BT has asked UK government officials to reject a human rights review of its alleged role in a US military communications network used to direct drone strikes in the Middle East.
Officials at the Department of Business, Innovation and Skills (BIS) are due to decide this month whether an assessment can go ahead, under an international agreement on business ethics, by stating whether evidence gathered in a Computer Weekly investigation lends weight to allegations that BT supplied infrastructure crucial to a US drone programme that has been accused of illegal killings.
BT appealed to UK officials on the basis that questions about its role in the US programme are unsubstantiated. BT’s solicitor Miles Jobling wrote to BIS on 8 October 2014, asking it to reject a complaint from legal charity Reprieve that quoted evidence unveiled by a Computer Weekly investigation.
If upheld, the complaint would put pressure on BT to answer the allegations, under rules on corporate social responsibility adopted by the UK government as a member of the Organisation for Economic Co-operation and Development (OECD).
BT told officials it fully supported the rules – the OECD Guidelines for Multinational Enterprises – which require companies to be vigilant for human rights abuses their customers commit with the help of their services. The company said it took its human rights obligations very seriously.
BT has signed up to the United Nations Global Compact, by which companies pledge to “make sure they are not complicit in human rights abuses”, according to its annual report on corporate social responsibility on 23 May 2014.
But BT has not formally examined the possibility that a fibre-optic communications link it supplied to the US military was used in alleged human rights abuses, or even whether it formed part of the infrastructure used to launch the drone strikes.
Defence of ignorance
BT’s formal response to the complaint, sent with Jobling’s letter and seen by Computer Weekly, pleaded ignorance of evidence suggesting its communication link was used in the strikes. BT said it was not in a position to know whether the allegations were true, because it had merely provided the US military with a general purpose communications system. It said it could not be held responsible for what its customer did with that link, and could not presume to take a moral position on the US government’s conduct.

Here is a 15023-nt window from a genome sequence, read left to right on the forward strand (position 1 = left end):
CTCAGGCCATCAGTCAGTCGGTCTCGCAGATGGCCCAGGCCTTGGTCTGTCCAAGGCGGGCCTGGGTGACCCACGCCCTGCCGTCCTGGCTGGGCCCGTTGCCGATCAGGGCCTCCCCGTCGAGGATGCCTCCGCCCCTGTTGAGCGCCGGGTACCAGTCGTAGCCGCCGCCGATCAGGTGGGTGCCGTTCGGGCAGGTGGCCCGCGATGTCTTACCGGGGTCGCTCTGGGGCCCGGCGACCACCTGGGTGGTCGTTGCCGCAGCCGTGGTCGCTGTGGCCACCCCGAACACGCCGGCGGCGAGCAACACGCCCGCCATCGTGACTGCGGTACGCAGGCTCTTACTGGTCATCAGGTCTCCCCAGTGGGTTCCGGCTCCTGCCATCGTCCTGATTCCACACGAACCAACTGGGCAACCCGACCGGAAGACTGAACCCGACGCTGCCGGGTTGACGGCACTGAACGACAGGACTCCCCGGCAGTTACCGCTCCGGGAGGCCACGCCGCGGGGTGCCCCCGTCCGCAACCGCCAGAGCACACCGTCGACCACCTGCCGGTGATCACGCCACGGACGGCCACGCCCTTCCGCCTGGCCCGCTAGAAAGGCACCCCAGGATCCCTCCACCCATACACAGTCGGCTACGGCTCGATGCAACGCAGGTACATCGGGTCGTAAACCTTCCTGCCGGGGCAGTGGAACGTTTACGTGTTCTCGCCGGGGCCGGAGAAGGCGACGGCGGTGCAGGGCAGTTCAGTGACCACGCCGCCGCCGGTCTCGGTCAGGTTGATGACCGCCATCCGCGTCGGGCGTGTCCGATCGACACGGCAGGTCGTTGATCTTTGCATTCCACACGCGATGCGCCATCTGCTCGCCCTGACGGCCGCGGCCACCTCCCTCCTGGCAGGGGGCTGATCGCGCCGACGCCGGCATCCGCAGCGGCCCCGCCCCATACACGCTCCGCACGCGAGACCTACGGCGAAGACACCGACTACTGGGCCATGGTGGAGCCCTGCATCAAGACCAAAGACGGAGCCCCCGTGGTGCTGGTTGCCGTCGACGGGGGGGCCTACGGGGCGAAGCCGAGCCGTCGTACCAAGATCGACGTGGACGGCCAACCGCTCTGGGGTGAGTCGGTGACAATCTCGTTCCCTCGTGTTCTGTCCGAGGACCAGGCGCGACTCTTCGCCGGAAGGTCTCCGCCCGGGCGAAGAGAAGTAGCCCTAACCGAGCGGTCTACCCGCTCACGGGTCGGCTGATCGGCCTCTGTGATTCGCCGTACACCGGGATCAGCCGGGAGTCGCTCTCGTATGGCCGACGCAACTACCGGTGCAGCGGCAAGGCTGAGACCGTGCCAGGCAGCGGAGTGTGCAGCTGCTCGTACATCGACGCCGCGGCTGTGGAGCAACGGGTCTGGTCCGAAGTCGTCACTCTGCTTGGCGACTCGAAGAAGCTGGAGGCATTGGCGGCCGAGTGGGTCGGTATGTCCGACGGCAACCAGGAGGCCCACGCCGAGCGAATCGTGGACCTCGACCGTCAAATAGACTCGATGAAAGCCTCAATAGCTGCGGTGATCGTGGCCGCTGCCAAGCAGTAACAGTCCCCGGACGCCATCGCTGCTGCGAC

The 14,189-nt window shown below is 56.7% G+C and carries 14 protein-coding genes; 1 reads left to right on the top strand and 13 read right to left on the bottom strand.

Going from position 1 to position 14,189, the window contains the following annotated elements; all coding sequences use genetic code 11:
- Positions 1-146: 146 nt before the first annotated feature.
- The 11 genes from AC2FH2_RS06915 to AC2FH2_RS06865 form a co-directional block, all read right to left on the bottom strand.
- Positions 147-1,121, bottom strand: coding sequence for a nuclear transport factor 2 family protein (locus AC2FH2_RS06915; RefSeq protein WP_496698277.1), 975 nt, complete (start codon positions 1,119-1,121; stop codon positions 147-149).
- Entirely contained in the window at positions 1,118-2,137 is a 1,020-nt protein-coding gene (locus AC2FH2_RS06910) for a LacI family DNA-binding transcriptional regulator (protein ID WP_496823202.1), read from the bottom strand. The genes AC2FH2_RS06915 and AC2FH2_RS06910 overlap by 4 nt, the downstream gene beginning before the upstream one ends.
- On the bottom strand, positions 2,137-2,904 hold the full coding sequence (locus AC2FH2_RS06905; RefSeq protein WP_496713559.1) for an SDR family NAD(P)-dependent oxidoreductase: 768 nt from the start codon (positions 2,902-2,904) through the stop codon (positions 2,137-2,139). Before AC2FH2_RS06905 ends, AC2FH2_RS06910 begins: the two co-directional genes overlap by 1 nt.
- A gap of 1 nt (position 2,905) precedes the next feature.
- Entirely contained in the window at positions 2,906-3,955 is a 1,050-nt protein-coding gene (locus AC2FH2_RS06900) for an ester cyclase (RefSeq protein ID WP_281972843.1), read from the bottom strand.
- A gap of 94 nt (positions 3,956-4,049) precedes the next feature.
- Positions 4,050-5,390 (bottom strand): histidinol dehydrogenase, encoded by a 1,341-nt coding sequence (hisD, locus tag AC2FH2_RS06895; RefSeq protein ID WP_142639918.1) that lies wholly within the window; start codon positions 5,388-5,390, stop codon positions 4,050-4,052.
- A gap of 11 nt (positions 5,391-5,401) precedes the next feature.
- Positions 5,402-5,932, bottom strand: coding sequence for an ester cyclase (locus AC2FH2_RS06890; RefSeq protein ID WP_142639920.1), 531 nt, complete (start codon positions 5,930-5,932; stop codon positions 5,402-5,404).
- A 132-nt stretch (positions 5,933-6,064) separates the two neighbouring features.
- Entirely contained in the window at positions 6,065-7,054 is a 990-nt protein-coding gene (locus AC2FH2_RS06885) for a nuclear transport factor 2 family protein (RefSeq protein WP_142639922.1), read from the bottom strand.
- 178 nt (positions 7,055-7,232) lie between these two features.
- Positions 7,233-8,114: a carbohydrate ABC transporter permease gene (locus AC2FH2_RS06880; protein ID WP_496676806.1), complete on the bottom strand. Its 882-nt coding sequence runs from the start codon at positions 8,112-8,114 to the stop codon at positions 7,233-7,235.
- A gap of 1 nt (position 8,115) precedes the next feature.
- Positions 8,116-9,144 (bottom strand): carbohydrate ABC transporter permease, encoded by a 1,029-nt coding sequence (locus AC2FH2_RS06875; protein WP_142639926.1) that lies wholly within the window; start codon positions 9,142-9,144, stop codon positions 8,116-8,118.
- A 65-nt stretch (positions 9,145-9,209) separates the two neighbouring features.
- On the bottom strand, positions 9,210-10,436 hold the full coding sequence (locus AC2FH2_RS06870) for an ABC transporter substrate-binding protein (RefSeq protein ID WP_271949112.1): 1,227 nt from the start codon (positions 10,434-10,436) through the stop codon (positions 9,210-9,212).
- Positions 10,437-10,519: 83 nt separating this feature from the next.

BT’s denials had previously caused the UK National Contact Point (NCP) for OECD rules – where BIS officials handle complaints about corporate behaviour – to throw out Reprieve’s original complaint in 2012. NCP could not handle the complaint, it said in February 2013, because it had no evidence. Computer Weekly’s investigation subsequently found several documents in the public domain that detailed the uses of the US military network of which the BT link forms a part. As a result, Reprieve resubmitted its complaint.
“The new complaint does not present any new evidence,” said the BT letter to NCP officials. “Rather, it relies on a recycling of the allegations… by Computer Weekly which, in turn, itself relies on the Reprieve allegations.
“The purported ‘new evidence’ in question in fact consists of a number of magazine articles published by Computer Weekly. There is nothing new and material in the Computer Weekly articles. Much of the information contained in these articles appears to be sourced from Reprieve. The articles appear therefore to be almost contrived for the purposes of creating a basis for reopening the original complaint,” said BT’s official response.
Reprieve’s complaint is being looked at by UK National Contact Point and, under their rules, it would be inappropriate for us to comment on the matter at this stage
The Computer Weekly investigation was conducted entirely independently of Reprieve. It found documents in the public domain, none of which were provided by or sourced from the legal charity.
All that was known of BT’s work for the US military when Reprieve submitted its original complaint was that it ran a high-grade fibre-optic trunk line between a US communications base at RAF Croughton in Northamptonshire and US combat base Camp Lemonnier, in Djibouti, North Africa. The US had been accused of illegal drone strikes in the region, against suspected insurgents and terrorists, during which innocent bystanders were also killed, it was alleged.
Documents discovered by Computer Weekly showed the BT line formed part of a global US military network called the Defense Information Systems Network (DISN), which formed the backbone for a global military and intelligence communications system used to track terrorists and direct weapons such as drones.
BT insisted this did not suggest a reason to assess its work under human rights guidelines. “The complaint is wholly artificial, lacking in any foundation,” it said.
BT has consistently said it could not be held responsible for what anybody did with the communications infrastructure it supplied. It has denied having any knowledge of links to US drone strikes.
In response to questions about the latest Reprieve complaint, a BT spokesman said: “Reprieve’s complaint is being looked at by UK National Contact Point and, under their rules, it would be inappropriate for us to comment on the matter, at this stage.”
A BIS spokeswoman said: “The NCP does not comment on complaints outside of its published assessments and statements.”
The issue will be settled in the next two weeks when UK officials are expected to decide on whether the OECD rules on corporate social responsibility oblige BT to look into the allegations in light of the fresh evidence.
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